The Effects of Different Aerosol Types and Sizes on Stratospheric Heating

There have been major changes in the Earth’s climate and attempts to mitigate the greenhouse effect have been ineffective thus far. For this reason, geoengineering has been proposed as another method to combat global warming. One common method of geoengineering is through solar radiation management (SRM). One such technique involves injecting aerosol particles into the stratosphere to increase planetary albedo. Studies have show that using SRM in the stratosphere using sulfate particles ultimately cools the planet. Ferraro et al. use a fixed dynamical heating model to examine the affects of various types and sizes of aerosols on stratospheric temperature change. The authors recognize that aerosols heat the tropical lower stratosphere, but can either heat, cool, or not affect the polar regions. They therefore employ various aerosol types and sizes during different seasons in order to further investigate the aerosols’ effect on atmospheric temperature change. The authors conclude that additional research in modeling the impacts of geoengineered aerosols is needed to better understand the effect of this method on stratospheric circulation. —Michela Isono

Ferraro, A., Highwood, E., Charlton-Perez, A. 2011. Stratospheric Heating by Potential Geoengineering Aerosols. Geophysical Research Letters 38, L24706, doi:10.1029/2011GL049761.


The majority of SRM research has taken into account the eruption of the Mt. Pinatubo volcano. This eruption increased the sulfate layer produced by the sulfur dioxide emission from the volcano, which ultimately decreased the stratospheric temperature. A change in the stratospheric temperature is also thought to affect the dynamics of the stratosphere; studies have showed irregular weather patterns in various parts of the world such as a warm winter in Northern Europe and a positive phase of the Arctic Oscillation (an index of opposing atmospheric pressure patterns in the Northern middle and high latitude). It is thought that these occurrences were the result of an intensified meridional (in the north-south direction) temperature gradient in the lower stratosphere, which was enhanced by ozone depletion and reduced planetary wave activity.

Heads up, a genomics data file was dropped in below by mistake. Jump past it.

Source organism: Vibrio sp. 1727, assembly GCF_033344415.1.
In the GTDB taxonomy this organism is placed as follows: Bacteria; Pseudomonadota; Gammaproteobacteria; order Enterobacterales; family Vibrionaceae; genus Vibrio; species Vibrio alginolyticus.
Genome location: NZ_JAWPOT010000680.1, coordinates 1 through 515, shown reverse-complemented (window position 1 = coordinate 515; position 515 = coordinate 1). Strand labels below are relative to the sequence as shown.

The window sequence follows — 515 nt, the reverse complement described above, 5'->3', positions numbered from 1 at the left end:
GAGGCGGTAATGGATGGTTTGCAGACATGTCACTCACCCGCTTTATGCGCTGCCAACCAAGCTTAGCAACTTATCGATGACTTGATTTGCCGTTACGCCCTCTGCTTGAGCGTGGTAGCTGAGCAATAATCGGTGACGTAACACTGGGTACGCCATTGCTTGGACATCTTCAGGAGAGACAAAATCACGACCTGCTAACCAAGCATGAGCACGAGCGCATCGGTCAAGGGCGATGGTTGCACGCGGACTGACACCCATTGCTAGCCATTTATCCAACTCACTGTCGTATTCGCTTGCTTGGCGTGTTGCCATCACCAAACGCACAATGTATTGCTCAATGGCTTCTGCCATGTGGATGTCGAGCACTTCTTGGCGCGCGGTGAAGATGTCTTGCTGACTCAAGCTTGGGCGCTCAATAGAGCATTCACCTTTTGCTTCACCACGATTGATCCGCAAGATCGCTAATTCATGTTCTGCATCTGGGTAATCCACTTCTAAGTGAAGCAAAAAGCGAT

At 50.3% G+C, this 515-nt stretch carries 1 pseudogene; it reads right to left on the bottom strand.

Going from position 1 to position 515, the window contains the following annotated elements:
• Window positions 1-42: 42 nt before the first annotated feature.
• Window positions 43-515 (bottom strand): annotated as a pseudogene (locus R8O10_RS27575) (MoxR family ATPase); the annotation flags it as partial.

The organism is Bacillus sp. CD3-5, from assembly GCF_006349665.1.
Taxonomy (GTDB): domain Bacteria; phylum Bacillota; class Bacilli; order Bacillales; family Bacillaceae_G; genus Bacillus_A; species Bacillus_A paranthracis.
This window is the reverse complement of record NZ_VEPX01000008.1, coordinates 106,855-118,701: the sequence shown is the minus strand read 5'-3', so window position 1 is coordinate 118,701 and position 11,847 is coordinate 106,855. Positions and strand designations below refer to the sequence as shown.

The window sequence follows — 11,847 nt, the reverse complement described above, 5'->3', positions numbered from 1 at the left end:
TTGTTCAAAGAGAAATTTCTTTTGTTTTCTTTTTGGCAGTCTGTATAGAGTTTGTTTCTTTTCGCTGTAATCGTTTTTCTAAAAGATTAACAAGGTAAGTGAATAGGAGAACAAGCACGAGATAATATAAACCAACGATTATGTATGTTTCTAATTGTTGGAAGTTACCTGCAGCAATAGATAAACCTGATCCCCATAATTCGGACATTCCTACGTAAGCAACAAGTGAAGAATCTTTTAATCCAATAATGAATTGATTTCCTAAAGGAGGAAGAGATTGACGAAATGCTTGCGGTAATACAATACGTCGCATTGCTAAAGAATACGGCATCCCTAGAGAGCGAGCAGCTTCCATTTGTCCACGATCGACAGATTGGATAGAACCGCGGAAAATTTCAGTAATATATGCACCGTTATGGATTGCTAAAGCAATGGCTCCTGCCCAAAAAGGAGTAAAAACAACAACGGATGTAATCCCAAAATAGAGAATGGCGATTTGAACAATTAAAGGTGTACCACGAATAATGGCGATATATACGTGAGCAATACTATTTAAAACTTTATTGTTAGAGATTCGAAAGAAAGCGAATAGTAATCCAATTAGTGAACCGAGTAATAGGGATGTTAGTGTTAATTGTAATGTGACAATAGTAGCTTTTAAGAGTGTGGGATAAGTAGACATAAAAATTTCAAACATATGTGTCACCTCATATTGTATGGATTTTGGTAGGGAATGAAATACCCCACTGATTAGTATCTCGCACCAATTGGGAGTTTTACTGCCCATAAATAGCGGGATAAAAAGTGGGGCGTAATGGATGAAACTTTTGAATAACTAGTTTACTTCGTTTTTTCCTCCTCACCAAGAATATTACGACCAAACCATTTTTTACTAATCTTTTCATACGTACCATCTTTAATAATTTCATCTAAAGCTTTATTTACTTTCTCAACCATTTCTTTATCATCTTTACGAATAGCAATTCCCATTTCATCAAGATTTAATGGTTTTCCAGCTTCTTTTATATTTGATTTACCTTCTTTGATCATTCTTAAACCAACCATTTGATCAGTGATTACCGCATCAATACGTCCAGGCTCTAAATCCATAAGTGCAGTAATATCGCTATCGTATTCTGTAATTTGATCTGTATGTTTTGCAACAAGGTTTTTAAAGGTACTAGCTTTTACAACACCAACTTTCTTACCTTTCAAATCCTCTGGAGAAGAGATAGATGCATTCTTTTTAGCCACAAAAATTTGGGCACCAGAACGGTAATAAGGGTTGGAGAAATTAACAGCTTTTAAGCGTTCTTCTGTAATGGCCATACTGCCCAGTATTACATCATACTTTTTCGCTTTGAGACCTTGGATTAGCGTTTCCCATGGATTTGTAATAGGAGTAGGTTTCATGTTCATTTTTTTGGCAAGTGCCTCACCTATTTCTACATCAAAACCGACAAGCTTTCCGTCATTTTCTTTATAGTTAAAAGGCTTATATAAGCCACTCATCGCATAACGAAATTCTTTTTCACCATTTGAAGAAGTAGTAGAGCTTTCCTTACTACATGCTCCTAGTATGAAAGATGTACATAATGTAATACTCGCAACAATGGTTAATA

Ferraro et al. believe that it is necessary to quantify the radiative impact of SRM in the stratosphere before the potential dynamical changes are examined. The size distribution of aerosols is a key factor of which little is known and understood. Previous studies have indicated that the size distribution affects the surface cooling and the stratospheric radiative heating. The authors state that the compositions of aerosols are also significant and propose that soot, limestone dust, and titanium dioxide are viable alternatives. For this reason, the authors investigate the temperature change based on the type and size of aerosols used in order to better understand the impact of SMR in the stratosphere.


Model: When an aerosol layer is introduced into the stratosphere, the authors use a two-stream radiative transfer code to calculate radiative fluxes (measure of the flow of radiation from a given radioactive source) and heating rates. The temperature change in the stratosphere is calculated using the fixed dynamical heating approximation (FDH). The temperatures are then changed until the stratosphere meets the radiative equilibrium. This method differentiates the radiative impacts from dynamical changes. However, their model does not incorporate the radiative effects on the stratosphere of changing surface temperature. Their model instead shows the activity within the stratosphere before the surface temperature has changed.